Genesis and Apocalypse – Chapter 6


Emptiness and Self-emptiness

Buddhism is furthest from Christianity precisely because it an absolute reversal of history actualized in an absolute emptiness. This reversal is not actual but rather a non-actualization of history itself, a history that Christianity celebrates as the historical revelation of the I AM. Dualism and otherness are simply impossible in Buddhism because absolute emptiness is a totality that cannot recognize difference. Altizer emphasizes that even if Buddhism seems absolutely other than Christianity from a Christian perspective, from the vantage point of Buddhism the difference is illusory. The difference is not shattered because there was never an “X” to be dissolved in the first place. Buddhism understands time as the identity of past, present, and future in which the distinctions within time are impossible. This is furthest from the actuality of history that Altizer has outlined because this history can only ever move forward by negating the past in irreversible, singular events. If Christians could know Jesus as embodying the love of God then Buddhism realizes the absolute compassion of the Buddha himself. This compassion is not an act of will because compassion is contingent on the dissolution of the will and hence the negation of an “I”. This center where the “I” once was, is now dislocated so that the center is now nowhere and hence everywhere.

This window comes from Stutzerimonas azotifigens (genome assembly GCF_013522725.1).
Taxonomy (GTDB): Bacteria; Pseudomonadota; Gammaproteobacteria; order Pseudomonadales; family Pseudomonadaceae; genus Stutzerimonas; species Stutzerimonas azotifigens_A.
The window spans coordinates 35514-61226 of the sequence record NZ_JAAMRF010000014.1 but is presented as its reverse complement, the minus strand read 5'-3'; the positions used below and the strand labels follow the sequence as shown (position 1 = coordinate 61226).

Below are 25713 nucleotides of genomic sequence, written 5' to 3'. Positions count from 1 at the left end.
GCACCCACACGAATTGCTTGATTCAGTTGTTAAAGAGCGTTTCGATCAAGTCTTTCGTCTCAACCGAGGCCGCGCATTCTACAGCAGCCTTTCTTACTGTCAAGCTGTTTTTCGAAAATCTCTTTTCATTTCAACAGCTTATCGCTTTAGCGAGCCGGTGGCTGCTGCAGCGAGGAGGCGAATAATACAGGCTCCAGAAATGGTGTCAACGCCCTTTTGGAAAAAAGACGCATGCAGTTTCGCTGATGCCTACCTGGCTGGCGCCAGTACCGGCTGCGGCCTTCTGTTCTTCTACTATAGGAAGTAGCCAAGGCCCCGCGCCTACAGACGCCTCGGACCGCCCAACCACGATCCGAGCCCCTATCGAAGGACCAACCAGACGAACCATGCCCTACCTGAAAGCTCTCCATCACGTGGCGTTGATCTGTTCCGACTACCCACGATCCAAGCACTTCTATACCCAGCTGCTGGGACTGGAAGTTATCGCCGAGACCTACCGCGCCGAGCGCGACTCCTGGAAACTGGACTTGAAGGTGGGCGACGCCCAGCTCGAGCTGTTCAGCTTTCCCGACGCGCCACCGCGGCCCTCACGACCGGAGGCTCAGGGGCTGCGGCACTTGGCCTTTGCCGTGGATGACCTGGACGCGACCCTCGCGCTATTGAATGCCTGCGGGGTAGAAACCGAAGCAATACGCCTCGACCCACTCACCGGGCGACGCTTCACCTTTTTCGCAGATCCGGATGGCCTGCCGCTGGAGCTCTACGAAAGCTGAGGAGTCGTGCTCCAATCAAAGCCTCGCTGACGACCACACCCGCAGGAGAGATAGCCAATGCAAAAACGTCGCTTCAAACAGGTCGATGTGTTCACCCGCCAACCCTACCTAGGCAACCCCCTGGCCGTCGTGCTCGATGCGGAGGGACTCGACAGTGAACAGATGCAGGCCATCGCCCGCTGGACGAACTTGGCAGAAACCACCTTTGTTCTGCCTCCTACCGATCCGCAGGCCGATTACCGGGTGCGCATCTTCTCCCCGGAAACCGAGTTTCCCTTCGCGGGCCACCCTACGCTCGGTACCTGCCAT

In Buddhism, both temporality and space are utterly absent. Hence, Altizer rightly notes that those in the West who want to return to Buddhism fail to recognize that this is a violent appropriation unthinkable within Buddhism itself (because past time is illusory, and hence return impossible). Buddhism does offer Christianity a unique understanding in which the eternal now of God is always. However, Christianity disagrees with this eternal now because it understands the Fall as an absolute, irreversible event. The notion of a longing for a paradise lost in Christianity is of course inconceivable within Buddhism because the difference between past and present is not. The act of God in history introduces difference and in fact is “the self-embodiment of otherness in its own act and actuality” (102). Against total emptiness, “I AM is the self-emptying of absolute emptiness, a self-emptying which actually realizes its won Godhead or “I”, and if that “I” is absolute center, it is that absolute center which is in absolute opposition to itself” (103).


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